More recently, combination products have increasingly been used; these combine the different functions, such as cleaning, clear rinsing, water softening and optionally metal protection, in particular silver protection, or a glass protection functions in a, preferably solid, supply form. Such agents are referred to as multifunctional agents. Thus, for example so-called 3-in-1 products which combine cleaner, rinse aid and water softener in the form of a solid compact (“tab”) are found on the market. As a result of the increased use of such multifunctional agents, however, the drying performance has become worse compared to using a classic rinse aid. Drying performance is to be understood here as meaning to what extent the cleaned ware still has water, preferably water drops, on the surface after passing through the dishwashing process. The water remaining on the surface then has to either be removed mechanically (e.g. by wiping dry) or the ware has to be left to dry in the air. The user thus has to wait until the water has evaporated. In this connection, however, residues (e.g. lime and/or surfactant residues or other residues which were dissolved or dispersed in the water) remain on the surface and lead to unesthetic marks or streaks. This is true to a particular extent on shiny or transparent surface, such as e.g. glass or metal. For this reason, ways have been sought to improve the drying performance of cleaning agents for hard surfaces, in particular of dishwashing agents. EP 1 306 423 A2 discloses aqueous cleaning agents which comprise alkyl ether sulfates and amphoteric glycine compounds and are suitable for improving the drying behavior of dishwashing agents. DE 100 45 289 A1 describes hand dishwashing agents which comprise certain quaternary ammonium compounds and alkyl ether sulfates alongside one another and likewise exhibit particularly good drying behavior.
Furthermore, additives for cleaning agents must not adversely affect the washing performance, and in particular the clear-rinse performance, of the cleaners. In an ideal case, an addition should even improve the performance of the cleaner overall.
It has now been found that the combination of certain surface-active substances is suitable for improving the drying performance of cleaning agents for hard surfaces, in particular of agents for dishwashing, and here very particularly in multifunctional agents, and at the same time being ecologically acceptable.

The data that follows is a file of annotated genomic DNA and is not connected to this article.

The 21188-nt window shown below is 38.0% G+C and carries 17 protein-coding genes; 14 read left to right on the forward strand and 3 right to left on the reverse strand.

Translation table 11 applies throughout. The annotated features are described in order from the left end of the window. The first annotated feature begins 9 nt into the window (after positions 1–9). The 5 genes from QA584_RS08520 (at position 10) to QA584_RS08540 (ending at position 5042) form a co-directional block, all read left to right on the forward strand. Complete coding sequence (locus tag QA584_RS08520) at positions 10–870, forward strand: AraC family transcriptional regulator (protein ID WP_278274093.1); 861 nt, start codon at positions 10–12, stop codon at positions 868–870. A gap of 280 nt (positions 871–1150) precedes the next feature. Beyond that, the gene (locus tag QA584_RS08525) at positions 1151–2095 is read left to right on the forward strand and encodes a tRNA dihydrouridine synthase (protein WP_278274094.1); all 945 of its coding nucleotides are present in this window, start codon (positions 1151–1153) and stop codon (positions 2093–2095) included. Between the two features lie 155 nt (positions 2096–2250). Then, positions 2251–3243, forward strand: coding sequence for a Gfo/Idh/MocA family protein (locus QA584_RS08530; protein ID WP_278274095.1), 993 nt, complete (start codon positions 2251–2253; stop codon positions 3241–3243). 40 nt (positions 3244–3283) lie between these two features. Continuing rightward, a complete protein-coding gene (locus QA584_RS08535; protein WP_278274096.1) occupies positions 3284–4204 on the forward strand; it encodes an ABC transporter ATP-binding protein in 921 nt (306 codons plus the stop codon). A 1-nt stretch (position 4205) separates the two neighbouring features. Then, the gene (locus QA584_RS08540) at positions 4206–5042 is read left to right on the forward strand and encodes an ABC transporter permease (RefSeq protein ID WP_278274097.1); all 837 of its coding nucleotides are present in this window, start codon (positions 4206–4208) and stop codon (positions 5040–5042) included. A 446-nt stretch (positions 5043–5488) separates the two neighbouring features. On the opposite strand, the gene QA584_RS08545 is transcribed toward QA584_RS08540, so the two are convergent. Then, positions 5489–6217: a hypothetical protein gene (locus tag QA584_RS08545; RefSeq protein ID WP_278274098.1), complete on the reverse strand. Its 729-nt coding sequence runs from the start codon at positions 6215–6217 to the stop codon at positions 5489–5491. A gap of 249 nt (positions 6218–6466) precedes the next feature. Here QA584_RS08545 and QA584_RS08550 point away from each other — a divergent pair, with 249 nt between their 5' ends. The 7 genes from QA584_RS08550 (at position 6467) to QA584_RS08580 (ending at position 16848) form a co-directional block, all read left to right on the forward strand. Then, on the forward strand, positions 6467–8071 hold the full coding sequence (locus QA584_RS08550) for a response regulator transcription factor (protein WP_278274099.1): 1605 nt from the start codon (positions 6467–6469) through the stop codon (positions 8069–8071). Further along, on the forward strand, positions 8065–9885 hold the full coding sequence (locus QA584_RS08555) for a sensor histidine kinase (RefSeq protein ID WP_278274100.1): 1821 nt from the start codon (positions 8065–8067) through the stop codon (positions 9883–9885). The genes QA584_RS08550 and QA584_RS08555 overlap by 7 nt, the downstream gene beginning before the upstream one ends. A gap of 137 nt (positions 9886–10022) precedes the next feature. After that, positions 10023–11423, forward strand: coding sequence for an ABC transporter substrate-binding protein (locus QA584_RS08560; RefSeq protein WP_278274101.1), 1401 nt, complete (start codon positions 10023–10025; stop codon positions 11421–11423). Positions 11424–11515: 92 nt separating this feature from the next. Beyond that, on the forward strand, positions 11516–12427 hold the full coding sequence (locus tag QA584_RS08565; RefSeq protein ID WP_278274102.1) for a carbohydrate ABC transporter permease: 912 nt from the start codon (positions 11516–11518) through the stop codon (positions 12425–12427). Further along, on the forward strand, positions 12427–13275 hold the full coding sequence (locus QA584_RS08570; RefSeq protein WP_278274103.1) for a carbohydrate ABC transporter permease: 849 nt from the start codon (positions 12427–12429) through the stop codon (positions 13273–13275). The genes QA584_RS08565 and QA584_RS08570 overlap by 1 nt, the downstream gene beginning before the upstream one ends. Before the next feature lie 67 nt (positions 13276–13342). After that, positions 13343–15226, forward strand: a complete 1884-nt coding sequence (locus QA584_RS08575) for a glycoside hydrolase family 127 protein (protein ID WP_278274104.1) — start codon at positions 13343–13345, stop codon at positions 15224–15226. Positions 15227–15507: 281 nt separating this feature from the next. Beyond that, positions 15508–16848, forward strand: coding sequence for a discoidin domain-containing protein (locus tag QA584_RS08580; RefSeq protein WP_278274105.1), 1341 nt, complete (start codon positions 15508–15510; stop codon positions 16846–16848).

The present invention therefore provides, in a first embodiment, mixtures comprising at least two different surface-active substances from the groups a) and b), where the surface-active compound a) is selected from compounds which follow the general formula (Ia):
EP 1 645 618 A1 by the applicant already discloses mixtures of hydroxy mixed ethers according to the formulae (II) and (III) with polyol hydroxyalkyl ethers and use thereof in dishwashing agents. However, these mixtures relate to different components of type a) compared to the present application. The described mixtures comprise at least one component selected from compounds of the formulae (Ia) or (Ib), and at least one compounds selected from compounds of the formulae (II) or (III). The compounds of the formulae (Ia), (Ib), (II) and (III) are chemical compounds known to the person skilled in the art.
Compounds of Group a)
The mixtures according to the invention obligatorily comprise compounds of type a). These are compounds of the above formulae (Ia) and/or (Ib), where certain structures are preferred. Preference is given in particular to compounds according to the general formula (Ia), when M is a CH2—CRH group, R is a linear, saturated alkyl radical having 8 to 16, preferably 8 to 12 and in particular 8 to 10 carbon atoms, and R′ and R″ is in each case independently of the other a linear, saturated alkyl radical having 10 to 16, preferably 10 to 14 carbon atoms, and n and m, independently of one another, can have values from 20 to 30. Such compounds can be obtained for example by reacting alkyldiols, HO—CHR—CH2—OH, with ethylene oxide, in which case a reaction with an alkyl epoxide subsequently takes place to close the free OH functions, resulting in a dihydroxy ether.
Preference is likewise given to structures which follow the general formula (Ib):
The second component of the mixtures are compounds of the formulae (II) or (III), which can be referred to as hydroxy mixed ethers.
Hydroxy Mixed Ethers
Hydroxy mixed ethers (abbreviated hereinbelow as HME) follow the broad general formula
Such hydroxy mixed ethers are known in the literature and are described for example in the German application DE 19738866. They are prepared for example by reacting 1,2-epoxyalkanes (R″CHOCH2), where R″ is an alkyl and/or alkenyl radical having 2 to 22, in particular 6 to 16, carbon atoms, with alkoxylated alcohols.
Within the context of the invention, preference is given to those hydroxy mixed ethers which are derived from alkoxylates of monohydric alcohols of the formula R′—OH having 4 to 18 carbon atoms, where R′ is an aliphatic, saturated, straight-chain or branched alkyl radical, in particular having 6 to 16 carbon atoms. Examples of suitable straight-chain alcohols are butanol-1, caproic, oenanthic, caprylic, pelargonic, capric alcohol, undecanol-1, lauryl alcohol, tridecanol-1, myristyl alcohol, pentadecanol-1, palmityl alcohol, heptadecanol-1, stearyl alcohol, nonadecanol-1, arachidyl alcohol, heneicosanol-1, behenyl alcohol, and technical-grade mixtures thereof, as are produced in the high-pressure hydrogenation of technical-grade methyl esters based on fats and oils. Examples of branched alcohols are so-called oxo alcohols, which mostly carry 2 to 4 methyl groups as branches and are prepared by the oxo process, and so-called Guerbet alcohols, which are branched in the 2-position with an alkyl group. Suitable Guerbet alcohols are 2-ethylhexanol, 2-butyloctanol, 2-hexyldecanol and/or 2-octyldodecanol. The alcohols are used in the form of their alkoxylates, which are prepared by reacting the alcohols with ethylene oxide in a known manner.